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avatar Amanda Flowers

My father is 70 years old. He has been retired for 2 years and has most of his money in traditional IRA’s. I am trying to start up a business in which my father wants to help me with, however he is worried sick that he we be taxed upto 30% if he takes out $100,000. Is there any way around avoidiing the extra taxes and sending him into a higher tax bracket? All the money will be going towards a business investment.

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avatar SomeGuy

Amanda, you two should look into a self-directed IRA. They allow investments in things other than traditional vehicles (equities, bonds, index funds, etc). I know folks who have used them to direct their IRA funds to buy investment real estate. I would consult with an accountant and tax attorney before doing anything.

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avatar Suzanne

Very nice detailed information. If you’re over age 50, you certainly have the incentive to contribute more. I think hedging your bets by contributing after tax money to your roth ira is just plain smart. Thanks.

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avatar Jackie S.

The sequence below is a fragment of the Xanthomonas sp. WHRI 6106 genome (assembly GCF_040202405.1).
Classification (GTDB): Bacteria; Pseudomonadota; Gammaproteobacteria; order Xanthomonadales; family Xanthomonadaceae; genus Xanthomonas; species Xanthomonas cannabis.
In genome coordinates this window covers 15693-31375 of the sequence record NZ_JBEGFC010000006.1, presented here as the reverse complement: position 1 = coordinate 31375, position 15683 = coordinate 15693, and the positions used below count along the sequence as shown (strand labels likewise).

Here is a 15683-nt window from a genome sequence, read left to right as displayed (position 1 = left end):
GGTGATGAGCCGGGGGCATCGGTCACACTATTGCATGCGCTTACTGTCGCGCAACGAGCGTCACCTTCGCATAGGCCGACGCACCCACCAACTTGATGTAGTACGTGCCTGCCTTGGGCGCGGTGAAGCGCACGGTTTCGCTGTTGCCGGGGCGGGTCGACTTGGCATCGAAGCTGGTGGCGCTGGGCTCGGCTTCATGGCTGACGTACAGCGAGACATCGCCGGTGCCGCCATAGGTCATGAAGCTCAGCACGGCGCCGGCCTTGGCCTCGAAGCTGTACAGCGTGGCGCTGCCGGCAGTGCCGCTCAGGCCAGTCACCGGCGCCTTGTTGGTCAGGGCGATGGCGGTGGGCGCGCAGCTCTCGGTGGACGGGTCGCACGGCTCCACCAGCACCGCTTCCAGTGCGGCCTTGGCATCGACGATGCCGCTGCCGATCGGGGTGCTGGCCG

Is it worth it to contribute to a Roth IRA if you won’t max it out? Right now I’m focused on paying off student loans & maxing out my company-match 401k, but I do want to open a Roth IRA. Should I open now, even if I can only contribute ~$100/month ($1,200/year), or should I wait ~2 years until loans are paid off (I’m 23 years old now).

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avatar Cherleen @ My Personal Finance Journey

Jackie, I would suggest that you start saving for your retirement now. Even a small amount will still earn interest and a big contribution when you retire. You can always increase your contribution anytime or as soon as you pay off your student loans.

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avatar Jason

Jackie, I suggest that you first write a monthly budget for encompassing every dollar you bring in to your household. Then set aside $1k as an intermediate emergency fund. Then focus on paying off all your debts, except your mortgage if you own a house, before you start contributing to a retirement account. After all your debts are paid off, minus the house, establish a fully developed emergency fund of 3-6 months of your living expenses. THEN, get started on saving for retirement. As a rule of thumb, you should be putting back 15% of your take-home pay into retirement accounts. Prioritize by matching your company’s match-limit first and then go into a ROTH IRA next. If you still have money left to contribute towards retirement (up to 15%) after maxing out the ROTH IRA, continue with putting it in the 401k. If you have the time, listen to the free financial advice of Dave Ramsey – you will thank me later!

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avatar Charles

So, if my wife and I file jointly, can we EACH deposit $5,500 in our OWN Roth IRAs, for a grand total of $11,000, or can we only have a single Roth IRA between us for a grand total of $5,500 a year? Also, does the same hold true for an employer 401k plan?